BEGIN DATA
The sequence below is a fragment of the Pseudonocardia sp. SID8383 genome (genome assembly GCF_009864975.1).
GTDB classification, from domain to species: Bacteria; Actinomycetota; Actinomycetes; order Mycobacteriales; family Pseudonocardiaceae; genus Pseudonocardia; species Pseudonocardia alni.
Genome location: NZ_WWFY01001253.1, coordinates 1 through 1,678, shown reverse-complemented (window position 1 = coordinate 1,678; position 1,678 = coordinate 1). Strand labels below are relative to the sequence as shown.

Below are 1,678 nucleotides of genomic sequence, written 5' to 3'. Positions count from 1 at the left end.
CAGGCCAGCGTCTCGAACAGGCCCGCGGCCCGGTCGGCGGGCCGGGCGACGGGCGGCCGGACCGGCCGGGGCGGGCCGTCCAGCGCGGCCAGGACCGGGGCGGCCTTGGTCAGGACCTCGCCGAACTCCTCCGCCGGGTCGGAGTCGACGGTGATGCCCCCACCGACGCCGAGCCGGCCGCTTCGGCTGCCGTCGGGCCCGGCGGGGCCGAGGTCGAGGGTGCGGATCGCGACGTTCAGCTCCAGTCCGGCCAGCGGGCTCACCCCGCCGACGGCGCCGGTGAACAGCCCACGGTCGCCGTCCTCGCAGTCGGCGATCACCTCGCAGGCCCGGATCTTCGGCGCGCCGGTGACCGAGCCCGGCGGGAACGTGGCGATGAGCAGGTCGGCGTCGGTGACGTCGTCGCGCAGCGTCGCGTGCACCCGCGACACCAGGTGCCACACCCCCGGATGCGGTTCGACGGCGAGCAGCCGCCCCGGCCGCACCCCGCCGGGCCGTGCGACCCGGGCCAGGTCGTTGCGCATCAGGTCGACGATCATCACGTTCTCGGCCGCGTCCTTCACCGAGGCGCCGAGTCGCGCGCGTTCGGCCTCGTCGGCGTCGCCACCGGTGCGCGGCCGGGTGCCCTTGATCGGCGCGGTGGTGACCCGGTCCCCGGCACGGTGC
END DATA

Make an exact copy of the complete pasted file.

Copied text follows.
The sequence below is a fragment of the Pseudonocardia sp. SID8383 genome (genome assembly GCF_009864975.1).
GTDB classification, from domain to species: Bacteria; Actinomycetota; Actinomycetes; order Mycobacteriales; family Pseudonocardiaceae; genus Pseudonocardia; species Pseudonocardia alni.
Genome location: NZ_WWFY01001253.1, coordinates 1 through 1,678, shown reverse-complemented (window position 1 = coordinate 1,678; position 1,678 = coordinate 1). Strand labels below are relative to the sequence as shown.

Below are 1,678 nucleotides of genomic sequence, written 5' to 3'. Positions count from 1 at the left end.
CAGGCCAGCGTCTCGAACAGGCCCGCGGCCCGGTCGGCGGGCCGGGCGACGGGCGGCCGGACCGGCCGGGGCGGGCCGTCCAGCGCGGCCAGGACCGGGGCGGCCTTGGTCAGGACCTCGCCGAACTCCTCCGCCGGGTCGGAGTCGACGGTGATGCCCCCACCGACGCCGAGCCGGCCGCTTCGGCTGCCGTCGGGCCCGGCGGGGCCGAGGTCGAGGGTGCGGATCGCGACGTTCAGCTCCAGTCCGGCCAGCGGGCTCACCCCGCCGACGGCGCCGGTGAACAGCCCACGGTCGCCGTCCTCGCAGTCGGCGATCACCTCGCAGGCCCGGATCTTCGGCGCGCCGGTGACCGAGCCCGGCGGGAACGTGGCGATGAGCAGGTCGGCGTCGGTGACGTCGTCGCGCAGCGTCGCGTGCACCCGCGACACCAGGTGCCACACCCCCGGATGCGGTTCGACGGCGAGCAGCCGCCCCGGCCGCACCCCGCCGGGCCGTGCGACCCGGGCCAGGTCGTTGCGCATCAGGTCGACGATCATCACGTTCTCGGCCGCGTCCTTCACCGAGGCGCCGAGTCGCGCGCGTTCGGCCTCGTCGGCGTCGCCACCGGTGCGCGGCCGGGTGCCCTTGATCGGCGCGGTGGTGACCCGGTCCCCGGCACGGTGC